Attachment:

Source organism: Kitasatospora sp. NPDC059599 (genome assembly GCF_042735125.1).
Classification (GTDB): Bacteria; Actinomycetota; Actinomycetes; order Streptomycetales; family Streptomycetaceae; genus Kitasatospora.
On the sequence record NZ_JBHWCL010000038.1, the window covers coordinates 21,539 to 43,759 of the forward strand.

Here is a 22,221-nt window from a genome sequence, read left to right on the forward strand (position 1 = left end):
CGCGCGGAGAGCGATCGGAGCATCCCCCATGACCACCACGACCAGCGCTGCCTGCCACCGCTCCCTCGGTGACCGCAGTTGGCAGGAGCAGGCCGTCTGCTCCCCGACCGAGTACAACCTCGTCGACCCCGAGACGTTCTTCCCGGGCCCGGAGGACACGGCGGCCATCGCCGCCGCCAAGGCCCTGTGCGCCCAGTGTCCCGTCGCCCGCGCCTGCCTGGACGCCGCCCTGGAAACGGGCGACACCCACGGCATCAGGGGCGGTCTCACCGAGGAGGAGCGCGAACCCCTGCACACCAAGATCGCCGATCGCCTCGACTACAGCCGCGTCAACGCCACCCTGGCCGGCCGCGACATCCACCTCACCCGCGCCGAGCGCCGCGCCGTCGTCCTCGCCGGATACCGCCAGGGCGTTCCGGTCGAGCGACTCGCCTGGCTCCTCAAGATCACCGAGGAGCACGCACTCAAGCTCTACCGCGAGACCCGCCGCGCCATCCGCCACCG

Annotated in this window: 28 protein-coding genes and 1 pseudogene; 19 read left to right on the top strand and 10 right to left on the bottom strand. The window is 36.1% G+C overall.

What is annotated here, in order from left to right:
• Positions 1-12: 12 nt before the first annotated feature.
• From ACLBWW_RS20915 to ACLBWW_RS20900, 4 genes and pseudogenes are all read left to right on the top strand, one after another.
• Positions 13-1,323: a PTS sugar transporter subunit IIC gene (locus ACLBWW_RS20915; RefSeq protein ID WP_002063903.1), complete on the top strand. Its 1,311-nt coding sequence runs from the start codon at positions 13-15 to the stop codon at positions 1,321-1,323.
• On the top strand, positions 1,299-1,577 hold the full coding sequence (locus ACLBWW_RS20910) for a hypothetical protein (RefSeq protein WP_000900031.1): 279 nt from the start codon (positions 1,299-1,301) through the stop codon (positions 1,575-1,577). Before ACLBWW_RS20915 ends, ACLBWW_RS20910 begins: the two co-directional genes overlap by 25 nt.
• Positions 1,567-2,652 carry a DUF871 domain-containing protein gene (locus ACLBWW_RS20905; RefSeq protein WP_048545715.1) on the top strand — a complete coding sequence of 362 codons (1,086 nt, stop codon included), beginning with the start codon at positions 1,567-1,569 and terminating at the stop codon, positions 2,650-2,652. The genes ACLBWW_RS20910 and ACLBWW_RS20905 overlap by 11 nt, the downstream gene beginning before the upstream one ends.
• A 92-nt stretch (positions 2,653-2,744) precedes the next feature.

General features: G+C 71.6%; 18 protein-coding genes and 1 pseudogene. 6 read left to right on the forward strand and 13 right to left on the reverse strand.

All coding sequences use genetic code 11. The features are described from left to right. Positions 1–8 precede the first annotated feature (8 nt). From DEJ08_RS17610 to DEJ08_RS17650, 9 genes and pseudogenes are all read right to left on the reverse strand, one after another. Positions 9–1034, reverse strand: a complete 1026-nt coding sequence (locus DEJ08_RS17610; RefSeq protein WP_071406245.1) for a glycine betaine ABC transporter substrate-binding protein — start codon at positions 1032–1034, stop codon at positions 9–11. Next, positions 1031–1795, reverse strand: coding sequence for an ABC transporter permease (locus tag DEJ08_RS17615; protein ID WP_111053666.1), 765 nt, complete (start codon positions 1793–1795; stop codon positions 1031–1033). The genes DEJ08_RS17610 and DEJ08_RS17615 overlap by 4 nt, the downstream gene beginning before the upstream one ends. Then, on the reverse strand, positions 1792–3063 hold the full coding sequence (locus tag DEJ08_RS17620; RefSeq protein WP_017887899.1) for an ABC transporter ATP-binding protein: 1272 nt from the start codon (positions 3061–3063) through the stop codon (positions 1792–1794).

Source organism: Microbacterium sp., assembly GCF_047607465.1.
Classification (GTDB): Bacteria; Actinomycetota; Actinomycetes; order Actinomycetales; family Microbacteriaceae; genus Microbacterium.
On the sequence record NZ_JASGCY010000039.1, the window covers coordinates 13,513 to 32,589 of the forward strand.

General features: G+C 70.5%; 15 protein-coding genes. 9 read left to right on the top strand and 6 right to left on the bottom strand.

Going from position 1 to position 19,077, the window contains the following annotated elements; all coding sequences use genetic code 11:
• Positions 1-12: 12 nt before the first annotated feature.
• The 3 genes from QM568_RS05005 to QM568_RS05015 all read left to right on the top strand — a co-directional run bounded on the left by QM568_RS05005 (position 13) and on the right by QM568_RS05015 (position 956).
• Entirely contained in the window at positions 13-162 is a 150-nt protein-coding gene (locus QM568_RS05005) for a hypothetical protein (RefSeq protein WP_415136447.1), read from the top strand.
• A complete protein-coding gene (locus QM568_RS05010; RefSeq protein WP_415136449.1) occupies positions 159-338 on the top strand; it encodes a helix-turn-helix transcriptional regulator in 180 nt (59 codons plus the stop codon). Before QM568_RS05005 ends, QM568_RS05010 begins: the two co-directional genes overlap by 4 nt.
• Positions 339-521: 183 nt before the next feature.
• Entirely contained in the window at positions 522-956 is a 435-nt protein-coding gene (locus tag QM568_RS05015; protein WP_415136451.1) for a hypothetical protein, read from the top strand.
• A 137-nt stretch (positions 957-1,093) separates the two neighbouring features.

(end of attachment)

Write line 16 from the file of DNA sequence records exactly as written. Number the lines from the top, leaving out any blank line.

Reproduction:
Source organism: Microbacterium sp., assembly GCF_047607465.1.